The last few days before Christmas (or the winter holiday of your choosing) are always hectic. There are last-minute presents to buy and cards to write (especially when you receive one from a friend or relative and realize you haven’t sent them anything this year), gifts to wrap, lights to hang, grocery lists to check off, and, if you’re spending a few days with relatives like I am, bags to pack. That’s why, when selecting the twelfth and final game for my 12 Days of Gaming, I went for something quick. In fact, one of the only common complaints about the game is that it can take as long to set up as it does to play.
Of course, the game I’m referring to is Hey, That’s My Fish!, another title from Fantasy Flight Games’ “Silver Line” of relatively inexpensive games in smaller boxes (“small” is a relative term here–we’re talking about a company that made its name producing shelf-destroying so-called “coffin boxes”). Like Lord of the Rings and many other Silver Line games, Hey, That’s My Fish! was originally a European design from a German-Lithuanian duo. First published in English, much less attractively, in 2005 by Mayfair Games, Hey, That’s My Fish! is one of the most versatile games I own. It looks like a family game, and the single-sheet rules are definitely accessible enough for even a preschooler to pick up, but like Chess, the simple ruleset hides a fishy trove of depth and potential strategy.
In Hey, That’s My Fish!, players take the roles of penguins competing for the titular yummies on a slowly cracking ice floe. Each player controls more than one penguin, with the penguin count per player shifting so that the total number of penguins in play always stays roughly the same at 8 or 9. During setup, the players randomly build an 8×8 grid from the 60 hexagonal ice floe tiles, although advanced players might experiment with distributing the tiles in different shapes. Each tile depicts a number of fish, equal to the tile’s point value at the end of the game, with 1-fish tiles being the most common and 3-fishers being the rarest. After that, players take turns placing their penguins onto the map.
Once the game begins, a player’s turn is simple: choose one of your penguins, and move it as many tiles as you want along a straight path (no corners or U-turns allowed!). Once you’ve ended your movement, you pick up the tile that your penguin started on and add it to your score pile. You can’t move through other penguins or empty spaces, though, so it might take several turns to reach that plump 3-fish tile…if your opponents don’t get it first.
What rapidly becomes apparent through play is that, since each movement removes a tile from play, each individual turn has massive ramifications. Before long, gaps begin to appear in the ice, eventually breaking the solid grid into several unique continents. You’ll often find one of your penguins “marooned” on such an island of ice, and once every penguin has a land mass all their own, you simply pick up the rest of the tiles (demonstrating that you can acquire them through valid movements) and tally up your score, ignoring any tiles that nobody can reach anymore.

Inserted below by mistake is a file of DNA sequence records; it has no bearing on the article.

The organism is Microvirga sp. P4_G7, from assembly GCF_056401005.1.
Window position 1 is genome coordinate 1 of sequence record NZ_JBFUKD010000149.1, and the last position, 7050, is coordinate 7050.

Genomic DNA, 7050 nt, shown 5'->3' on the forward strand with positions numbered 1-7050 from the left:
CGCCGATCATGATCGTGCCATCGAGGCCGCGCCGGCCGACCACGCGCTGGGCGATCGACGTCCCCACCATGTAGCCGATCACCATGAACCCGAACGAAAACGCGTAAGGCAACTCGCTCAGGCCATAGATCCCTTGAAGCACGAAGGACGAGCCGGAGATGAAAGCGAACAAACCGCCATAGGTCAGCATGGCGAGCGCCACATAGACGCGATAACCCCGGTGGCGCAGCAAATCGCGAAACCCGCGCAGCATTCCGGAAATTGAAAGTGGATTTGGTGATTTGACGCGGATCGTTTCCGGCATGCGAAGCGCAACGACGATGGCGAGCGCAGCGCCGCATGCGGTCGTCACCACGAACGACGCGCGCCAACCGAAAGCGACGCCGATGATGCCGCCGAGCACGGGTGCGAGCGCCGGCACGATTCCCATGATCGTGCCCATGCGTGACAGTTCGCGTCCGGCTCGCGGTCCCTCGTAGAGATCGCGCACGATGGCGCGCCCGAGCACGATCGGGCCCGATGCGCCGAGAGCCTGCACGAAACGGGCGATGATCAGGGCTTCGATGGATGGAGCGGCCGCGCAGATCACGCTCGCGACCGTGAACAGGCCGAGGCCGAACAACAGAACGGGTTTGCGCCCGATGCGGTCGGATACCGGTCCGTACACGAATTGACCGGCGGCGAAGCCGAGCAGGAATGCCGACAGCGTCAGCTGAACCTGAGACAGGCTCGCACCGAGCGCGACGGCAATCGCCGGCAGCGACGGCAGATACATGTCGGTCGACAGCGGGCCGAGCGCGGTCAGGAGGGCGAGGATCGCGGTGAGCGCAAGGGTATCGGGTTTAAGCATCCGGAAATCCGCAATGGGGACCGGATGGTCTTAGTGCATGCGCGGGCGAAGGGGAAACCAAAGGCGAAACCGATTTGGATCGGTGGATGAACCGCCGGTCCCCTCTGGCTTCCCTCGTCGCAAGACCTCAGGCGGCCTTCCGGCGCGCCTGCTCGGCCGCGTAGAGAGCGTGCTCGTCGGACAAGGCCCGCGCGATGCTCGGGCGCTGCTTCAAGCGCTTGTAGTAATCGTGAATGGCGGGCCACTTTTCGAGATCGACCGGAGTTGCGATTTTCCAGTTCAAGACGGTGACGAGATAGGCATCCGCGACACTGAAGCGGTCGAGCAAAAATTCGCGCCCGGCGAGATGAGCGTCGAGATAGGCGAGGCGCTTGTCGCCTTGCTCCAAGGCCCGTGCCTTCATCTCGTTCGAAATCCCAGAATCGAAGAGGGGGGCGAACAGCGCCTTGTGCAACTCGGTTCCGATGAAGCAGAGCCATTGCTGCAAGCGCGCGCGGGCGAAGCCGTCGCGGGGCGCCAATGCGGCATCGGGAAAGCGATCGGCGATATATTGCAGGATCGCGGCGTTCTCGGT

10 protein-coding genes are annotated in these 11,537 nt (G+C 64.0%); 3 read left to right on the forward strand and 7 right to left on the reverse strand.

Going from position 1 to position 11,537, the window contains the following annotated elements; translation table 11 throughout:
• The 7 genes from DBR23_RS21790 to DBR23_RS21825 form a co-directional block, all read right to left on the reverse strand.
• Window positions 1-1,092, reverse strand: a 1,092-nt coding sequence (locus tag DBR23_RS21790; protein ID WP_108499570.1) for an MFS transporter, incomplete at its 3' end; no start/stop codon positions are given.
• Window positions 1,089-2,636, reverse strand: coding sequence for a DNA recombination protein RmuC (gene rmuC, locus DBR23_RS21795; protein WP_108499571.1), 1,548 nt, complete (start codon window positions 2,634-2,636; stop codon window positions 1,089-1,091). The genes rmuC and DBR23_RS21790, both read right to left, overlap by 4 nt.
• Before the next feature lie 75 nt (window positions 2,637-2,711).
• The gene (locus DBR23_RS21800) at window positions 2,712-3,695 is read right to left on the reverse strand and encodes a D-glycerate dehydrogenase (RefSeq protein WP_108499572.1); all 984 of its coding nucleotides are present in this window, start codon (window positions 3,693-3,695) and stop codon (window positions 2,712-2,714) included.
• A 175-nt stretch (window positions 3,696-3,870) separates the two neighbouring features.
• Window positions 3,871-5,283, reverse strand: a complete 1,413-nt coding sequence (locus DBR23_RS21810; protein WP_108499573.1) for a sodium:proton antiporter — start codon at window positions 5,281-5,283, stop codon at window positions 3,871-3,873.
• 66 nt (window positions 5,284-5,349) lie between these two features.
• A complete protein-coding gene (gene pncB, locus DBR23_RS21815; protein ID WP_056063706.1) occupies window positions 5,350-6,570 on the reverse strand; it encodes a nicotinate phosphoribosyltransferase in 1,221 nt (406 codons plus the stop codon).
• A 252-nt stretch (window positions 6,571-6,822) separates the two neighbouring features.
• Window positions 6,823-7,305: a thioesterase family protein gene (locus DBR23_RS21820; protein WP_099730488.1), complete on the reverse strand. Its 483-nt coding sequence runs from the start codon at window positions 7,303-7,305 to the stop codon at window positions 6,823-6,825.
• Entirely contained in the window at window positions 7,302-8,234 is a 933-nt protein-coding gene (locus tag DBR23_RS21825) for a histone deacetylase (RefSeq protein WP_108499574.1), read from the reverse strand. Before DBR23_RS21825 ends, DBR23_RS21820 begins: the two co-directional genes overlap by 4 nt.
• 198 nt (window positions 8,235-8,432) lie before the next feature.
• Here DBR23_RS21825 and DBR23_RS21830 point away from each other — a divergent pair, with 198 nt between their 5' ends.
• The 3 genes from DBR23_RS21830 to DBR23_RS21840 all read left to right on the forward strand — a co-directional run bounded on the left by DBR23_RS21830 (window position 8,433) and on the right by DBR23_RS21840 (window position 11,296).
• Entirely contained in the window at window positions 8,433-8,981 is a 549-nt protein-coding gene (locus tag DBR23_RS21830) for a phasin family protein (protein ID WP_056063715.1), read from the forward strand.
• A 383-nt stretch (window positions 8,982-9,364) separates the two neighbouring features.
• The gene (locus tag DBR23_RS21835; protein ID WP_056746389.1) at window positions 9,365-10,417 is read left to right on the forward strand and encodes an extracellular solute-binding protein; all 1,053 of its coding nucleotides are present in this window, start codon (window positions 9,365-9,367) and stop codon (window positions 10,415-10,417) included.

I seriously love this game, and I don’t play it often enough. What makes it work so well is that it so easily accommodates players of differing skill levels or degrees of competitiveness. Kids or casual gamers can just go straight for the most valuable tiles without caring about positioning or flanking, and while hardcore gamers can puzzle out every move and attempt aggressive blocking maneuvers. They’re essentially playing two entirely separate games, but the whole time, they’re playing together, and their moves are profoundly impacting the others’ games. Fantastic.
In an earlier review, I had this to say about Hey, That’s My Fish!:
But really, Hey, That’s My Fish! is a game about greed. This isn’t like those other popular games about building roads or cities or riding on trains. It’s a game about eating way too many fish, because you’re greedy. As you squabble over your plentiful resources–really, there’s enough fish here to keep a whole colony of penguins fed through the winter–you’re inadvertently and obliviously destroying the very ground you walk on. You will get yourself trapped in a corner as the result of your own machinations–either you were too nearsighted, focusing only on the prospect of immediate reward, or you were too farsighted, ignoring the perils directly in front of you. In either case, your greed is your opponent here, at least as much as the other penguins. Once again, I’m reminded of Qix, where the prospect of a high-scoring move was the most frequent cause of my demise.
Just look at the cover art. That penguin is one fat, greedy bastard. Look at his evil little smirk. And look at the empty-handed penguin in the background, floating away on his own ice floe. Want to know how he got there? He got greedy. And being greedy is, it turns out, incredibly fun. It was fun in Hungry Hungry Hippos, and it’s fun now. It’s fun to snatch that 3-fish tile from right under your mom’s nose, it’s fun to maroon your best friend on a tiny island in turn 3, and it’s fun to fall victim to your own ambitions. The ever-changing conditions and strategic potential are what make Hey, That’s My Fish! satisfying, but this focus on unabashed greed is what makes the game fun, and it’s a kind of fun that everybody can get behind.
What could be more perfect for the holidays?